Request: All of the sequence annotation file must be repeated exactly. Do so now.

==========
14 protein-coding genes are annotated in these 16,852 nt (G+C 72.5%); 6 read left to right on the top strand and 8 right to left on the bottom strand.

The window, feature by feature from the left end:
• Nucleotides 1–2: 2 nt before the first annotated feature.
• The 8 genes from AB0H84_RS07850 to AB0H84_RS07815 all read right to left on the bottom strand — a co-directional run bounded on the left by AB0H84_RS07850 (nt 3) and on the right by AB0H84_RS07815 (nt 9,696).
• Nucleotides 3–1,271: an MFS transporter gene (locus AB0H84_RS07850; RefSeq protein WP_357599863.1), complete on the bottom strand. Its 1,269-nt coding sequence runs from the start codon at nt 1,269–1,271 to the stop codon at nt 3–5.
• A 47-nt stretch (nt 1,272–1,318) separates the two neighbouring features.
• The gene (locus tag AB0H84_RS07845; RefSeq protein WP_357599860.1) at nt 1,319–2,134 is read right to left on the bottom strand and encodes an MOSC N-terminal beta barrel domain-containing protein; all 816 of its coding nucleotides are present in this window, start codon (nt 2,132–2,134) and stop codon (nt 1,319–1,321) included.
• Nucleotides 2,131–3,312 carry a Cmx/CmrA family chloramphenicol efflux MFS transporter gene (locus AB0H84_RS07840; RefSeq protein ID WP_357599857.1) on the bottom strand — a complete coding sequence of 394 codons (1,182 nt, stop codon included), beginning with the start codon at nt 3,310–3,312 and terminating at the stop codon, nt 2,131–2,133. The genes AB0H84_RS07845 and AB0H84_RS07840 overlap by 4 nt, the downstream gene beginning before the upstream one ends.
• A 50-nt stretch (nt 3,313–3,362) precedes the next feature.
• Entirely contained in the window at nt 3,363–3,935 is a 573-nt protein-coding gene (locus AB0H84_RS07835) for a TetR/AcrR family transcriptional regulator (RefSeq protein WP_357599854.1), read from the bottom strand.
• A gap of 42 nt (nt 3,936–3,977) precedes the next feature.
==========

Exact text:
14 protein-coding genes are annotated in these 16,852 nt (G+C 72.5%); 6 read left to right on the top strand and 8 right to left on the bottom strand.

The window, feature by feature from the left end:
• Nucleotides 1–2: 2 nt before the first annotated feature.
• The 8 genes from AB0H84_RS07850 to AB0H84_RS07815 all read right to left on the bottom strand — a co-directional run bounded on the left by AB0H84_RS07850 (nt 3) and on the right by AB0H84_RS07815 (nt 9,696).
• Nucleotides 3–1,271: an MFS transporter gene (locus AB0H84_RS07850; RefSeq protein WP_357599863.1), complete on the bottom strand. Its 1,269-nt coding sequence runs from the start codon at nt 1,269–1,271 to the stop codon at nt 3–5.
• A 47-nt stretch (nt 1,272–1,318) separates the two neighbouring features.
• The gene (locus tag AB0H84_RS07845; RefSeq protein WP_357599860.1) at nt 1,319–2,134 is read right to left on the bottom strand and encodes an MOSC N-terminal beta barrel domain-containing protein; all 816 of its coding nucleotides are present in this window, start codon (nt 2,132–2,134) and stop codon (nt 1,319–1,321) included.
• Nucleotides 2,131–3,312 carry a Cmx/CmrA family chloramphenicol efflux MFS transporter gene (locus AB0H84_RS07840; RefSeq protein ID WP_357599857.1) on the bottom strand — a complete coding sequence of 394 codons (1,182 nt, stop codon included), beginning with the start codon at nt 3,310–3,312 and terminating at the stop codon, nt 2,131–2,133. The genes AB0H84_RS07845 and AB0H84_RS07840 overlap by 4 nt, the downstream gene beginning before the upstream one ends.
• A 50-nt stretch (nt 3,313–3,362) precedes the next feature.
• Entirely contained in the window at nt 3,363–3,935 is a 573-nt protein-coding gene (locus AB0H84_RS07835) for a TetR/AcrR family transcriptional regulator (RefSeq protein WP_357599854.1), read from the bottom strand.
• A gap of 42 nt (nt 3,936–3,977) precedes the next feature.